When Piku made me cry

A few months ago I went to watch the film Piku with my friends (those of you who’ve watched it will know what I’m talking about, those of you who haven’t, I’m not giving anything away). One was an old friend, the others were all new friends at the time, the “I like hanging out with you and want to impress you with my coolness and wit” kind of friends. I don’t remember thinking or feeling anything during the film except immense irritation at Amitabh Bacchan (role well played). The film ended and we walked out and one of my new friends asked me what I thought…and I burst into floods of tears. The kind of ugly crying Oprah sometimes refers to, snot and tears everywhere, running to the bathroom to have strangers worry about me kind of crying. The old friend (and the only female friend) coming in to check on me, asking me if my dad is okay and when I spoke to him last and perhaps secretly wondering if I was on my period. I wasn’t on my period and my dad was and is fine, bless him.

I miss home. SO MUCH. Home means so many things now, it’s no longer four walls and a roof, a physical entity. To friends and colleagues here, it’s India, if they ask more questions I tell them it’s Calcutta. To those who are still curious, I explain while I spent most of my life so far there it’s not where I’m “from” whatever that means. September 2010 onwards this feeling of missing home was a constant, physical pain that wouldn’t go away, I just didn’t have a physical injury to show for it and I couldn’t articulate it. Where would I have started? 24 years of everything I had ever known, a very long and uncomfortable Air India flight away, all discarded by me for a life I thought I wanted. It’s gotten so much better over the years, and I happily consider London home, my other home, I don’t know, something along those lines now.

And then ever so often, something will remind me of what I’ve left behind perhaps for good. The quaint, old buildings of North Calcutta that I used to go past everyday on my way to college and back. Eating puchkas whenever I felt like it and not getting sick (totally different story now, oh my delicate NRI tummy). Spending days and nights at my friend’s house, where her father never tired of quizzing us about current events and would be appalled each time at our ignorance and yet never gave up. Loving the monsoons and running around the school garden getting soaked to the skin during lunchtime, I genuinely did not care if my socks were wet let alone my uniform. Waiting with bated breath for the inter-year school fest that we weren’t allowed to participate in until we were much older, but if we got lucky and leaned out of windows we could maybe spot a boy or two (it was an all girls’ school I went to, and yes it was slim pickings). Sitting in our balcony at home with my dad as he smoked and drank his tea (kalo cha, black tea) which is also when he is most chatty, man of few words otherwise. Family dinners at Mocambo, best restaurant in the world hands-down, highlight of my week. Hanging out at “the lakes” with my friend trying to learn how to smoke a cigarette feeling very, very cool and grown up until an old lady yelled at us saying even girls in America don’t smoke apparently. Going to New Market with my mother and always coming home with way more stuff than I anticipated I would be bought. The first and only time I ever went to Tangra; my sister and I were never allowed to go there because of so-called anti-social elements…perhaps a figment of my dad’s imagination? Nutrition classes in my final year at school where I was always assigned cleaning duties and fair enough, I set fire to a dish cloth during my practical exam and was most concerned about my teacher seeing it, not setting the whole school on fire. The feeling, the slight nip in the sultry Calcutta air when you know winter is coming, out with the monkey caps and shawls. Drives down the second Hoogly bridge, don’t remember doing too many of those but the times that we did were magical. Mamata Banerjee campaigning in our neighbourhood, and my four year old sister asking why that aunty was so angry? Durga Pujo every year, and my father huffing and puffing about the “bloody city going bonkers” and the traffic jams. The heat and humidity not really bothering me, in fact I remember defending it to someone from the Delhi of the dry heat “your dry heat makes me sick.” Trips to Forum the first mall in the city after school, sometimes without telling our parents, and running into my dad there one such time…and his classic comment later “I thought my God that girl looks like just Sona!” Uhhh yes dad because it was me! Going to Flury’s, old and new. Oxford Book Store, the stuff my dreams were made of. Park Street during Christmas, and my one and only time singing Christmas carols in our choir at college; no I don’t have a beautiful singing voice but I enjoyed it thoroughly anyway. Lying around in my sister’s room talking and laughing about nothing and everything, our mother feeling left out yet you can see the “proud mother” look on her face as she complains. Writing love letters to Leonardo DiCaprio and yes mum I know you read at least one of them, still haven’t forgiven you.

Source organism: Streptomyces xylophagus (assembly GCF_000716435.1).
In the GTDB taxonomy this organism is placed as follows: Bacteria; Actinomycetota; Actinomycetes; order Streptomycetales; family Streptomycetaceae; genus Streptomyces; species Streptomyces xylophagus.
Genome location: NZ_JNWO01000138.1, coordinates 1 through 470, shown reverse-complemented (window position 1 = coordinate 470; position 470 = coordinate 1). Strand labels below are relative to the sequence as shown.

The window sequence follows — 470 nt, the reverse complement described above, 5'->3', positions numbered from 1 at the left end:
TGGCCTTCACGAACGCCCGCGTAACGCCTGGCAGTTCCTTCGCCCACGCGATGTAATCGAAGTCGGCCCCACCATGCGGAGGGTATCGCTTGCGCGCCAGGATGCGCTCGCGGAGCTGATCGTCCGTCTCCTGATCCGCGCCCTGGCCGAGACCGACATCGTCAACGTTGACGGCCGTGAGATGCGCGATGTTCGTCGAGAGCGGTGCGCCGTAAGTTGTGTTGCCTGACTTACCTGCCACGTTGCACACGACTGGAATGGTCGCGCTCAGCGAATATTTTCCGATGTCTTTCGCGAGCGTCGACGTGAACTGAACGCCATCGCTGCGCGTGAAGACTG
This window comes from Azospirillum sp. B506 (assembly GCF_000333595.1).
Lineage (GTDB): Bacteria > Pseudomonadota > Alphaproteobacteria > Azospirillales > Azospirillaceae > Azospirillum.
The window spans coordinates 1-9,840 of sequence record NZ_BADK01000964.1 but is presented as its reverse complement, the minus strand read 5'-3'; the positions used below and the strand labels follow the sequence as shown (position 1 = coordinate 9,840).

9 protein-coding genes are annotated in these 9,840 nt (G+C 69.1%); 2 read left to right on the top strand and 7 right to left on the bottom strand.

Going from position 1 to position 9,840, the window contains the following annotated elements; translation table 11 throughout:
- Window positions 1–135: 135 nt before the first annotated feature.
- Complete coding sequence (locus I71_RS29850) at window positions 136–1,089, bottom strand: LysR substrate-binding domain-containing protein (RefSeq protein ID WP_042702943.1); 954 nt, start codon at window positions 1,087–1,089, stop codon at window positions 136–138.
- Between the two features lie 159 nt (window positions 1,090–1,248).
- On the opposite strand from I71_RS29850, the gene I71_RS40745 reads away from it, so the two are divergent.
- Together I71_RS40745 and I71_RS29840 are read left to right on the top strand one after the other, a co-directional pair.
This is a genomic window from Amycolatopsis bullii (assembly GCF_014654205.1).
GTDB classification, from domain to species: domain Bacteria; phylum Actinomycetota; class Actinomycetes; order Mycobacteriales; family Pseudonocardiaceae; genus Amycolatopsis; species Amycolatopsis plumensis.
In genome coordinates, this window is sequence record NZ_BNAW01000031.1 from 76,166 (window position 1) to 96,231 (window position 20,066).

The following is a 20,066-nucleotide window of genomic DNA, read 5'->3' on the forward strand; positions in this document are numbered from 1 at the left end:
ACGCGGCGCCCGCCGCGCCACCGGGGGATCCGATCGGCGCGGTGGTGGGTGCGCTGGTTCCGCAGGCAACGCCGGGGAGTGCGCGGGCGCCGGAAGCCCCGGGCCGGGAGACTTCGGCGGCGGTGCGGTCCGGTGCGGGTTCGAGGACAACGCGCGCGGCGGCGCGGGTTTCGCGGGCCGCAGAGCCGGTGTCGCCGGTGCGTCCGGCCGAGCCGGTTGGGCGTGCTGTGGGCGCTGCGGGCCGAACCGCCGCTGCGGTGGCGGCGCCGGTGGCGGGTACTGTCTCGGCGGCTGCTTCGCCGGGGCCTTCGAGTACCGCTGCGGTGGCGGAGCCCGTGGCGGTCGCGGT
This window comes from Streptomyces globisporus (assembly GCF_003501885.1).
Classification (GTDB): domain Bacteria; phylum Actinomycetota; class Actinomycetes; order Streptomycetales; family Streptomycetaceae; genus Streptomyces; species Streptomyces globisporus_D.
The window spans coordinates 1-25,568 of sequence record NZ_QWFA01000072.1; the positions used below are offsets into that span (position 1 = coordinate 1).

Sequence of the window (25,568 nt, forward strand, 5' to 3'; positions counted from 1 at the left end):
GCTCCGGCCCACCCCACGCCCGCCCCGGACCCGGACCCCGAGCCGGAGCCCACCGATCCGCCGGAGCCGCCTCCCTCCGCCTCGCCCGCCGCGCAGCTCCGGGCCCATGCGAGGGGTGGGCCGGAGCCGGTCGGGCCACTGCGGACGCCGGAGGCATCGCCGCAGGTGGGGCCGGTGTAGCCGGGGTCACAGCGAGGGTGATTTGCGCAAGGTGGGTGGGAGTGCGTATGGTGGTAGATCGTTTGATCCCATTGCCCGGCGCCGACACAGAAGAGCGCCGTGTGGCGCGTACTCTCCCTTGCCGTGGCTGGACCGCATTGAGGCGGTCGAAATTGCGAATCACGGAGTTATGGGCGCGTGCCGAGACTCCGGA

Calcutta reminds me of me, my childhood, everything I was and am now. Whenever I go back now it feels quite alien, things and people have moved on, I’ve moved on, and yet so very familiar at the same time. So yes Piku unwittingly elicited a pretty strong response from me, and now I’m happily counting the days down till I’m back where I came from. Reservations at Mocambo? Check.

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